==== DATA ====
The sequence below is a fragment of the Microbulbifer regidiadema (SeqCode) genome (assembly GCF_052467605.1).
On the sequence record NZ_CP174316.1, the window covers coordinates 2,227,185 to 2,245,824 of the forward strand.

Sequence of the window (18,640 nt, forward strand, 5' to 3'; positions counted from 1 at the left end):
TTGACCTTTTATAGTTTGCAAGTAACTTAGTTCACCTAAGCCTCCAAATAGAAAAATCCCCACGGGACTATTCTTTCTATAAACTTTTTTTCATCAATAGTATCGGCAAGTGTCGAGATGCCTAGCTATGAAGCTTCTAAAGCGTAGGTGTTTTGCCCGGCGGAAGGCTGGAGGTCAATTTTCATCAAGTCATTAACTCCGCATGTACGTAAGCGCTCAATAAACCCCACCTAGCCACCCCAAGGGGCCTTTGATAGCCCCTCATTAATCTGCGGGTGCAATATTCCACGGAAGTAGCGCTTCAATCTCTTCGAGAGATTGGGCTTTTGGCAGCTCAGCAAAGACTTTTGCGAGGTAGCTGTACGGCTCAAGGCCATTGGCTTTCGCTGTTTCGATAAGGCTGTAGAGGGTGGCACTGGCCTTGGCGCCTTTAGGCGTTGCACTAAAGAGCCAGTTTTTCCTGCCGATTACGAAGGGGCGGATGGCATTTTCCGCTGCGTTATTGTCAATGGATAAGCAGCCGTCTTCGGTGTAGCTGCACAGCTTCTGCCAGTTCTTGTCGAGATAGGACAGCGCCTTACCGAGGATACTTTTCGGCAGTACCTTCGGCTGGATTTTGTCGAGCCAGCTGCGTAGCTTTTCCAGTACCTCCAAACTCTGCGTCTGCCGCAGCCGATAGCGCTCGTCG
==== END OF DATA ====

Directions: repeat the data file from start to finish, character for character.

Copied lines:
The sequence below is a fragment of the Microbulbifer regidiadema (SeqCode) genome (assembly GCF_052467605.1).
On the sequence record NZ_CP174316.1, the window covers coordinates 2,227,185 to 2,245,824 of the forward strand.

Sequence of the window (18,640 nt, forward strand, 5' to 3'; positions counted from 1 at the left end):
TTGACCTTTTATAGTTTGCAAGTAACTTAGTTCACCTAAGCCTCCAAATAGAAAAATCCCCACGGGACTATTCTTTCTATAAACTTTTTTTCATCAATAGTATCGGCAAGTGTCGAGATGCCTAGCTATGAAGCTTCTAAAGCGTAGGTGTTTTGCCCGGCGGAAGGCTGGAGGTCAATTTTCATCAAGTCATTAACTCCGCATGTACGTAAGCGCTCAATAAACCCCACCTAGCCACCCCAAGGGGCCTTTGATAGCCCCTCATTAATCTGCGGGTGCAATATTCCACGGAAGTAGCGCTTCAATCTCTTCGAGAGATTGGGCTTTTGGCAGCTCAGCAAAGACTTTTGCGAGGTAGCTGTACGGCTCAAGGCCATTGGCTTTCGCTGTTTCGATAAGGCTGTAGAGGGTGGCACTGGCCTTGGCGCCTTTAGGCGTTGCACTAAAGAGCCAGTTTTTCCTGCCGATTACGAAGGGGCGGATGGCATTTTCCGCTGCGTTATTGTCAATGGATAAGCAGCCGTCTTCGGTGTAGCTGCACAGCTTCTGCCAGTTCTTGTCGAGATAGGACAGCGCCTTACCGAGGATACTTTTCGGCAGTACCTTCGGCTGGATTTTGTCGAGCCAGCTGCGTAGCTTTTCCAGTACCTCCAAACTCTGCGTCTGCCGCAGCCGATAGCGCTCGTCG